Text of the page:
It is magnificent at 18 feet high, almost 25 miles long and draped in an undulating white nylon that captured the winds.
Christo is a force of nature, and the running fence he and his wife Jeanne-Claude created in northern California in the mid 1970s is a monument to their combined genius.
Christo is in town this week to talk about his brief creation as the Smithsonian American Art Museum opens a new exhibit entitled "Christo and Jeanne-Claude: Remembering the Running Fence."
This "art" they created running across the vast ranchlands of northern California was a testament to their tenacity. And while the actual fence is breathtaking, the bureaucratic obstacles created just as much drama. This became operatic as the struggles became more intense and emotionallly charged.
They had to convince the state, the feds and 57 ranchers that this was not going to destroy the land but enhance our view of it.
The Maysles brothers documented it all in their 1978 film "The Running Fence." The museum is presenting a series of films by the Maysles brothers about Christo and Jeanne-Claude's various other "environmental" art projects. The series begins with "Running Fence" at 6:30 p.m. Thursday in the McEvoy Auditorium of the museum. It's free.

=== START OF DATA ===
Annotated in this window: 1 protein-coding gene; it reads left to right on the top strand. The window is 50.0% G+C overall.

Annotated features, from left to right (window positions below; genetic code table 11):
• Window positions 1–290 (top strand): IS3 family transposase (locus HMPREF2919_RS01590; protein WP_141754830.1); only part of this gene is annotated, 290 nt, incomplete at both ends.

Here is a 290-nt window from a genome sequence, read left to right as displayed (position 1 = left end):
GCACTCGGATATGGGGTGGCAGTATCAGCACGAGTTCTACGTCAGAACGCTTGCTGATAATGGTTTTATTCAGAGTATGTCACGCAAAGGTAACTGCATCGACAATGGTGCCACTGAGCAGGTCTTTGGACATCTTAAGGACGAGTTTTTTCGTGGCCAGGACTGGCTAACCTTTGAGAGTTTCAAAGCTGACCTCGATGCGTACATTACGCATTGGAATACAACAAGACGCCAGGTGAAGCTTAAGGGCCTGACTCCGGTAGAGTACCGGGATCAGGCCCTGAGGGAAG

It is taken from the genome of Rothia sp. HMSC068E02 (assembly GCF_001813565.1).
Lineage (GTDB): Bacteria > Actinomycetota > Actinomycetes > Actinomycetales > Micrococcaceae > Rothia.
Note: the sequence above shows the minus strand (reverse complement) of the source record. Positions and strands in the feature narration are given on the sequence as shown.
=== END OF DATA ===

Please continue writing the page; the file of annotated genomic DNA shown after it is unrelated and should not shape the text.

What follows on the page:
The exhibit "Remembering The Running Fence" has beautiful 25-foot projected images of the project. Galleries showing how this went from one of Christo's sketches to an engineering feat that could withstand the Pacific winds and remain upright and fabulous for the two weeks that the "fence" came to life on the California landscape.
It is a marvelous thing to behold. We will never be able to see it. Such is the nature of Christo's art. But we can see how wonderful it was.